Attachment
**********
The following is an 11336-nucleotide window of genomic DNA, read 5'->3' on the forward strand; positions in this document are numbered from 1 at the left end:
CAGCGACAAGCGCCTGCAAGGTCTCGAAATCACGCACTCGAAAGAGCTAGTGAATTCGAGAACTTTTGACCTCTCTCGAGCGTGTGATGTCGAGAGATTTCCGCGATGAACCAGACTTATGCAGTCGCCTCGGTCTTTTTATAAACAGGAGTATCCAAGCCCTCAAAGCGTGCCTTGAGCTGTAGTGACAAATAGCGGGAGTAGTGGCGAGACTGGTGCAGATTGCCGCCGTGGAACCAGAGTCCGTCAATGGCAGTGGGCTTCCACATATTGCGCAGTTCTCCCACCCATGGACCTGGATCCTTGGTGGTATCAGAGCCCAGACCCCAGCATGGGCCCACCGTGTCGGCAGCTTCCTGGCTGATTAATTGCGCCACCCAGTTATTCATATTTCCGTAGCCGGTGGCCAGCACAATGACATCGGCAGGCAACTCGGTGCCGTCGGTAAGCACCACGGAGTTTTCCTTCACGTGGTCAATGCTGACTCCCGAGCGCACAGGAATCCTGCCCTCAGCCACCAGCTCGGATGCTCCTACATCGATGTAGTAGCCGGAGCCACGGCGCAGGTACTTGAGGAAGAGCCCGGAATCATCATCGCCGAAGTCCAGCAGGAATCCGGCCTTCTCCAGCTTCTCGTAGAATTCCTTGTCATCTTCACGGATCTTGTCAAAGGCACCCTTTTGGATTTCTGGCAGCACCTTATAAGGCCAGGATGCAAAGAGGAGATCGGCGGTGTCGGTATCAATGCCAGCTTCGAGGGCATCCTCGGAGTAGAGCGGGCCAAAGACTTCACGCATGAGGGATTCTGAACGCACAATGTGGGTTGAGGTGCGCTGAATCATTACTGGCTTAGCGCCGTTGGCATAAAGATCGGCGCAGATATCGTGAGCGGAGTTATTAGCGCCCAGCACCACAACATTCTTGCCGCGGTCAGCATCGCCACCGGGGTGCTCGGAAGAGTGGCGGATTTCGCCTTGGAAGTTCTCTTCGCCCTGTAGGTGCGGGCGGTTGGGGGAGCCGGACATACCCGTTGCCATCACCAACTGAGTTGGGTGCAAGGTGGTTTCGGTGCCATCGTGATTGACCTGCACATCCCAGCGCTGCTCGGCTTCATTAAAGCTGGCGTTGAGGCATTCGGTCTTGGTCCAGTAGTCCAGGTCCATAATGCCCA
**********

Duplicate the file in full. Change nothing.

The following is an 11336-nucleotide window of genomic DNA, read 5'->3' on the forward strand; positions in this document are numbered from 1 at the left end:
CAGCGACAAGCGCCTGCAAGGTCTCGAAATCACGCACTCGAAAGAGCTAGTGAATTCGAGAACTTTTGACCTCTCTCGAGCGTGTGATGTCGAGAGATTTCCGCGATGAACCAGACTTATGCAGTCGCCTCGGTCTTTTTATAAACAGGAGTATCCAAGCCCTCAAAGCGTGCCTTGAGCTGTAGTGACAAATAGCGGGAGTAGTGGCGAGACTGGTGCAGATTGCCGCCGTGGAACCAGAGTCCGTCAATGGCAGTGGGCTTCCACATATTGCGCAGTTCTCCCACCCATGGACCTGGATCCTTGGTGGTATCAGAGCCCAGACCCCAGCATGGGCCCACCGTGTCGGCAGCTTCCTGGCTGATTAATTGCGCCACCCAGTTATTCATATTTCCGTAGCCGGTGGCCAGCACAATGACATCGGCAGGCAACTCGGTGCCGTCGGTAAGCACCACGGAGTTTTCCTTCACGTGGTCAATGCTGACTCCCGAGCGCACAGGAATCCTGCCCTCAGCCACCAGCTCGGATGCTCCTACATCGATGTAGTAGCCGGAGCCACGGCGCAGGTACTTGAGGAAGAGCCCGGAATCATCATCGCCGAAGTCCAGCAGGAATCCGGCCTTCTCCAGCTTCTCGTAGAATTCCTTGTCATCTTCACGGATCTTGTCAAAGGCACCCTTTTGGATTTCTGGCAGCACCTTATAAGGCCAGGATGCAAAGAGGAGATCGGCGGTGTCGGTATCAATGCCAGCTTCGAGGGCATCCTCGGAGTAGAGCGGGCCAAAGACTTCACGCATGAGGGATTCTGAACGCACAATGTGGGTTGAGGTGCGCTGAATCATTACTGGCTTAGCGCCGTTGGCATAAAGATCGGCGCAGATATCGTGAGCGGAGTTATTAGCGCCCAGCACCACAACATTCTTGCCGCGGTCAGCATCGCCACCGGGGTGCTCGGAAGAGTGGCGGATTTCGCCTTGGAAGTTCTCTTCGCCCTGTAGGTGCGGGCGGTTGGGGGAGCCGGACATACCCGTTGCCATCACCAACTGAGTTGGGTGCAAGGTGGTTTCGGTGCCATCGTGATTGACCTGCACATCCCAGCGCTGCTCGGCTTCATTAAAGCTGGCGTTGAGGCATTCGGTCTTGGTCCAGTAGTCCAGGTCCATAATGCCCA